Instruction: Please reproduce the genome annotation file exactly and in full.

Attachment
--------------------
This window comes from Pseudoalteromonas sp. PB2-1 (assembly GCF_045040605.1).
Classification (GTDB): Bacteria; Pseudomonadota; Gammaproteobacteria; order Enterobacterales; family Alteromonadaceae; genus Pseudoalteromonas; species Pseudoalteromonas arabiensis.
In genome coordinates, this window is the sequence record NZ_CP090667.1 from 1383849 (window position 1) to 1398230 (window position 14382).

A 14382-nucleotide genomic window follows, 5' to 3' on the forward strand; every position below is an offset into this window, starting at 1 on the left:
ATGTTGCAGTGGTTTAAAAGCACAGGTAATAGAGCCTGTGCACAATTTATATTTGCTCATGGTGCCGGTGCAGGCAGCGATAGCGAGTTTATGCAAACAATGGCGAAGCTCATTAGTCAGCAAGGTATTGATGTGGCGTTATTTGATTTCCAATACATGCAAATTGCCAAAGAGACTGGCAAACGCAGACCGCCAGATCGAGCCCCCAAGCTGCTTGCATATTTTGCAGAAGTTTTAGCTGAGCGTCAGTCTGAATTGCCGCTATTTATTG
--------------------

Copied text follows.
This window comes from Pseudoalteromonas sp. PB2-1 (assembly GCF_045040605.1).
Classification (GTDB): Bacteria; Pseudomonadota; Gammaproteobacteria; order Enterobacterales; family Alteromonadaceae; genus Pseudoalteromonas; species Pseudoalteromonas arabiensis.
In genome coordinates, this window is the sequence record NZ_CP090667.1 from 1383849 (window position 1) to 1398230 (window position 14382).

A 14382-nucleotide genomic window follows, 5' to 3' on the forward strand; every position below is an offset into this window, starting at 1 on the left:
ATGTTGCAGTGGTTTAAAAGCACAGGTAATAGAGCCTGTGCACAATTTATATTTGCTCATGGTGCCGGTGCAGGCAGCGATAGCGAGTTTATGCAAACAATGGCGAAGCTCATTAGTCAGCAAGGTATTGATGTGGCGTTATTTGATTTCCAATACATGCAAATTGCCAAAGAGACTGGCAAACGCAGACCGCCAGATCGAGCCCCCAAGCTGCTTGCATATTTTGCAGAAGTTTTAGCTGAGCGTCAGTCTGAATTGCCGCTATTTATTG